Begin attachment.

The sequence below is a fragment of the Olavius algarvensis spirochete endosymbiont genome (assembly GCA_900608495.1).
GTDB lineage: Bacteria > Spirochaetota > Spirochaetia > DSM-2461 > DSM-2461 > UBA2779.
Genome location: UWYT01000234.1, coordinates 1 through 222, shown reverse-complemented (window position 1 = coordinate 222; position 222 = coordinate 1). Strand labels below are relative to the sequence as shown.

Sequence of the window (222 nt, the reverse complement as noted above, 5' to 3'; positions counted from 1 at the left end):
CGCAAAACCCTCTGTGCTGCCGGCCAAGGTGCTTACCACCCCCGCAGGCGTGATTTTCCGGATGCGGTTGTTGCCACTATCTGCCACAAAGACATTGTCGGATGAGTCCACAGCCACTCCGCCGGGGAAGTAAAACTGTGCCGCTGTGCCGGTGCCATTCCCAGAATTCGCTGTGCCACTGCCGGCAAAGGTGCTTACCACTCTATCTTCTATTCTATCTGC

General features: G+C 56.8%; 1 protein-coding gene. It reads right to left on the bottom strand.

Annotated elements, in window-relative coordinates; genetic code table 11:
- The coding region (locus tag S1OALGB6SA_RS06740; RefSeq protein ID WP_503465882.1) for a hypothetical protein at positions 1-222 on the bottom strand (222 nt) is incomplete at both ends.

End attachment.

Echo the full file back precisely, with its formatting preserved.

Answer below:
The sequence below is a fragment of the Olavius algarvensis spirochete endosymbiont genome (assembly GCA_900608495.1).
GTDB lineage: Bacteria > Spirochaetota > Spirochaetia > DSM-2461 > DSM-2461 > UBA2779.
Genome location: UWYT01000234.1, coordinates 1 through 222, shown reverse-complemented (window position 1 = coordinate 222; position 222 = coordinate 1). Strand labels below are relative to the sequence as shown.

Sequence of the window (222 nt, the reverse complement as noted above, 5' to 3'; positions counted from 1 at the left end):
CGCAAAACCCTCTGTGCTGCCGGCCAAGGTGCTTACCACCCCCGCAGGCGTGATTTTCCGGATGCGGTTGTTGCCACTATCTGCCACAAAGACATTGTCGGATGAGTCCACAGCCACTCCGCCGGGGAAGTAAAACTGTGCCGCTGTGCCGGTGCCATTCCCAGAATTCGCTGTGCCACTGCCGGCAAAGGTGCTTACCACTCTATCTTCTATTCTATCTGC

General features: G+C 56.8%; 1 protein-coding gene. It reads right to left on the bottom strand.

Annotated elements, in window-relative coordinates; genetic code table 11:
- The coding region (locus tag S1OALGB6SA_RS06740; RefSeq protein ID WP_503465882.1) for a hypothetical protein at positions 1-222 on the bottom strand (222 nt) is incomplete at both ends.